In an effort to protect Wisconsin's pork industry from the spread of a deadly, communicable virus among pigs, Dr. Paul McGraw, state veterinarian at the Wisconsin Department of Agriculture, Trade and Consumer Protection (DATCP) is issuing a ban on the usual spring weigh-ins of pigs in preparation for Wisconsin's many county fairs. Dr. McGraw also recommends only terminal swine shows be held given the concerns regarding the spread of Porcine Epidemic Diarrhea virus (PEDv). To date, Wisconsin has seen six confirmed cases of PEDv, but nationally last week's confirmed cases jumped to the highest weekly increase since the costly and highly contagious disease was discovered in the United States in April 2013.
"We don't want infected pigs coming to a weigh-in, comingling with other pigs which then head back to the farm of origin exposing other pigs," McGraw said. The disease is not transmissible to humans, but can result in tremendous production losses for swine producers.
The PED virus causes diarrhea, vomiting and severe dehydration in hogs. Industry analysts estimate one to four million swine have died from PED since being found in the U.S pig population in 2013.
A ban on spring weigh-ins is the first step in minimizing the effect of PEDv on Wisconsin pork producers. In addition, McGraw recommends cancelling all shows that would return pigs to their farm of origin, otherwise known as non-terminal shows. Fairs that decide to hold non-terminal shows despite the warning may be subject to possible state action if PEDv is found at the show.
"If PEDv is found or suspected at a non-terminal event, all pigs may be quarantined to the facility until we receive a confirmatory test for PEDv. If PEDv is found, all pigs would likely be sent direct to slaughter," McGraw said. If disease is not found at the event, the pigs could return to their farm of origin as planned.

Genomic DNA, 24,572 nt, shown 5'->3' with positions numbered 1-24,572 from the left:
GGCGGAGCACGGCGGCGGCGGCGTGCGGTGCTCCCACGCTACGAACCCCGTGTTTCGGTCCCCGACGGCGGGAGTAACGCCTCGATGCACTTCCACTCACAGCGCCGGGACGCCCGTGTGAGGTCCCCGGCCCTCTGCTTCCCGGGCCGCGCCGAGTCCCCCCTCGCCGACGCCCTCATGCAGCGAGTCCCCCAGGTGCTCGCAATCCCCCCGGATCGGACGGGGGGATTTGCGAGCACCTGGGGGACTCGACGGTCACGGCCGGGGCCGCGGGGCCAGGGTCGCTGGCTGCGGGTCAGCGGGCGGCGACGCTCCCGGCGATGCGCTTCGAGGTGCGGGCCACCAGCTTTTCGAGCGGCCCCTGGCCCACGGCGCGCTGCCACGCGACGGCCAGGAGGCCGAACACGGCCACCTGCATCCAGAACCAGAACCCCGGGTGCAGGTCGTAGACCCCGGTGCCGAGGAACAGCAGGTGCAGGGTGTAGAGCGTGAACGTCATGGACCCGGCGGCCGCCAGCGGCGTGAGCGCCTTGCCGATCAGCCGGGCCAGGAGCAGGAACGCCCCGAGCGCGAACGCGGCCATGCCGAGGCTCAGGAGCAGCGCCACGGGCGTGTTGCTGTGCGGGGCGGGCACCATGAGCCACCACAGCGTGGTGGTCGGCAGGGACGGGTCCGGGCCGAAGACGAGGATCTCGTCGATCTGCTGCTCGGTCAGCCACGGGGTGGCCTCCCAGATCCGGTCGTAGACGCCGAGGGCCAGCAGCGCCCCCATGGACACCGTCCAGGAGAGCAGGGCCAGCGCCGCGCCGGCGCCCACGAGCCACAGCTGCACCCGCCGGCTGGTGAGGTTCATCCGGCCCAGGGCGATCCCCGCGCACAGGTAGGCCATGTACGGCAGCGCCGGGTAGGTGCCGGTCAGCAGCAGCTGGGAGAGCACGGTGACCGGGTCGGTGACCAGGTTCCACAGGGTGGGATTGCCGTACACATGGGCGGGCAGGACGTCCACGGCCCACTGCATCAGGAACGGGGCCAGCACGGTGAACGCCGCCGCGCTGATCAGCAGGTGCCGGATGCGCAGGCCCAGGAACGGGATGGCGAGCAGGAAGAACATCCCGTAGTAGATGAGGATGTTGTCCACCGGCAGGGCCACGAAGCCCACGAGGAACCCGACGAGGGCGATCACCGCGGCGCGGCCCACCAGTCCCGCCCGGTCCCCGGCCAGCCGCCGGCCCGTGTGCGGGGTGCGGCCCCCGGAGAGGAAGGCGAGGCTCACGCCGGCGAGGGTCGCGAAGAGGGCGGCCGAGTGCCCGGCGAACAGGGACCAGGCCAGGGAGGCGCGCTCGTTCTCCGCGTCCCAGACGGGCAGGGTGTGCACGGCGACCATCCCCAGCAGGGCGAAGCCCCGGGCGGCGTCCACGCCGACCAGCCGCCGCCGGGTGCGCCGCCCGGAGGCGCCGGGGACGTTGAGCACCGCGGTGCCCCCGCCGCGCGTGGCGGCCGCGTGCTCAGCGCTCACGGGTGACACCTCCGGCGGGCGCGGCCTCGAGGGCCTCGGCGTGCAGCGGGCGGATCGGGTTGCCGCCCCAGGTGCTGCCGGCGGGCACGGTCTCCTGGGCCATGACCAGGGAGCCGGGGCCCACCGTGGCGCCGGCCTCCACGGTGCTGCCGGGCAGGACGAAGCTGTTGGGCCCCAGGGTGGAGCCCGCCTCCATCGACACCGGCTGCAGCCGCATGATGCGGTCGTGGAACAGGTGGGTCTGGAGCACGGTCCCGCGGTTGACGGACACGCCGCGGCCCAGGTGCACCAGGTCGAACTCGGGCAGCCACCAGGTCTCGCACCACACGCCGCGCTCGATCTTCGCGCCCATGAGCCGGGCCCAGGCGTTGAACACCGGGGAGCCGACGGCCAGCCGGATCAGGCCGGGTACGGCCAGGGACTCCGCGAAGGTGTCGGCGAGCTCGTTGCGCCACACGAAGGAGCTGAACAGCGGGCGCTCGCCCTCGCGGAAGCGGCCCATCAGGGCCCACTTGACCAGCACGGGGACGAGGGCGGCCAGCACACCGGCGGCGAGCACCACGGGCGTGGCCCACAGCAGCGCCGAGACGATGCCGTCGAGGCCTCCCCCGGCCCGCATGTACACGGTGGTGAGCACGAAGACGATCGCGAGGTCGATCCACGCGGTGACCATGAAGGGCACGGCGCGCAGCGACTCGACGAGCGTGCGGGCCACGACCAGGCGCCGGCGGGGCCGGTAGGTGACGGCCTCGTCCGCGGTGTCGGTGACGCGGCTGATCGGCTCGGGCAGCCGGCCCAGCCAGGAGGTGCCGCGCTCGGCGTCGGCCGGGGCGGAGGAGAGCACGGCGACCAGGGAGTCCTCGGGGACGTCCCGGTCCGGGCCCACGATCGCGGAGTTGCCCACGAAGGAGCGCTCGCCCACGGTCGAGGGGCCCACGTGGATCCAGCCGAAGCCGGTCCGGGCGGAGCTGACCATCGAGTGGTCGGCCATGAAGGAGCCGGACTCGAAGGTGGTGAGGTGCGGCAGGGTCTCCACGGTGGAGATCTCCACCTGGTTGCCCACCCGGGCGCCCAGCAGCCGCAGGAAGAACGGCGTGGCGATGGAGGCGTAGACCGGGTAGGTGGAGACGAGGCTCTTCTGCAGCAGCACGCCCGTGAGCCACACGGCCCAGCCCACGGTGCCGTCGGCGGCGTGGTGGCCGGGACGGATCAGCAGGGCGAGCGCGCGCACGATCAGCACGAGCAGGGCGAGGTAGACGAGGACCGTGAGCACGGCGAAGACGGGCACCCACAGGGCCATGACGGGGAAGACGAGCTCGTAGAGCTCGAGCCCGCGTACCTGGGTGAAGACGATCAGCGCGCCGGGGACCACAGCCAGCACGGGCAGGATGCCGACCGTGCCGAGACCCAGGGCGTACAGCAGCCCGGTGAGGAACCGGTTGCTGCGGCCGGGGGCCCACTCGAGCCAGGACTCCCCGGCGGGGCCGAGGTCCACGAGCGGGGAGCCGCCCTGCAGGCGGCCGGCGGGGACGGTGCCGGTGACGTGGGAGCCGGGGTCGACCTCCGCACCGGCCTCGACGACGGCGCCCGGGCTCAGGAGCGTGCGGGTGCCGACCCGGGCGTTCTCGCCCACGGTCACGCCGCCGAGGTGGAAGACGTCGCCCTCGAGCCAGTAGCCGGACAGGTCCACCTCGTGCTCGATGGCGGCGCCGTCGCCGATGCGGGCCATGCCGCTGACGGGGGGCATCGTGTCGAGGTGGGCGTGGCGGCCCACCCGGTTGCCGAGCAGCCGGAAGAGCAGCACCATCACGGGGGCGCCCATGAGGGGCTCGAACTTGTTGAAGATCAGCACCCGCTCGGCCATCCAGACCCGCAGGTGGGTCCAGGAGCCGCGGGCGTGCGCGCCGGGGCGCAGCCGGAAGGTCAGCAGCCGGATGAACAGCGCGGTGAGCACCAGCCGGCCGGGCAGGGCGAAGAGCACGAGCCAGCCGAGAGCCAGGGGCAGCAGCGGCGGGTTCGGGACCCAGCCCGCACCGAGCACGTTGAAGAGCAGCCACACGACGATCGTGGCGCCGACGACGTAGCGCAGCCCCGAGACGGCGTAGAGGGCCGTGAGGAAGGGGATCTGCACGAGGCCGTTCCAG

"As we head into the busy fair and exhibition season here in Wisconsin we are looking at some of our fair and show processes and asking if it's really worth the potential risk they pose to the pork industry," McGraw says. "The only safe way to control the disease is to ensure that the pigs comingled at fairs and shows are sent directly to slaughter."
Transmission can be minimized by swine farmers using proper biosecurity methods, including washing trucks and trailers between loads, washing boots and clothing, and establishing a line of separation between clean and dirty areas. The National Pork Board has developed a wide variety of biosecurity information that is free and available at www.pork.org.
"The Pork Board has done a great job of outlining the many precautions swine farmers should be taking to minimize their losses by keeping the virus off their farm," McGraw says. "When swine are comingled at shows and exhibitions, the potential for viral spread increases, so we want to do all we can to keep the virus out to begin with."
For more information about animal diseases, visit datcp.wi.gov.
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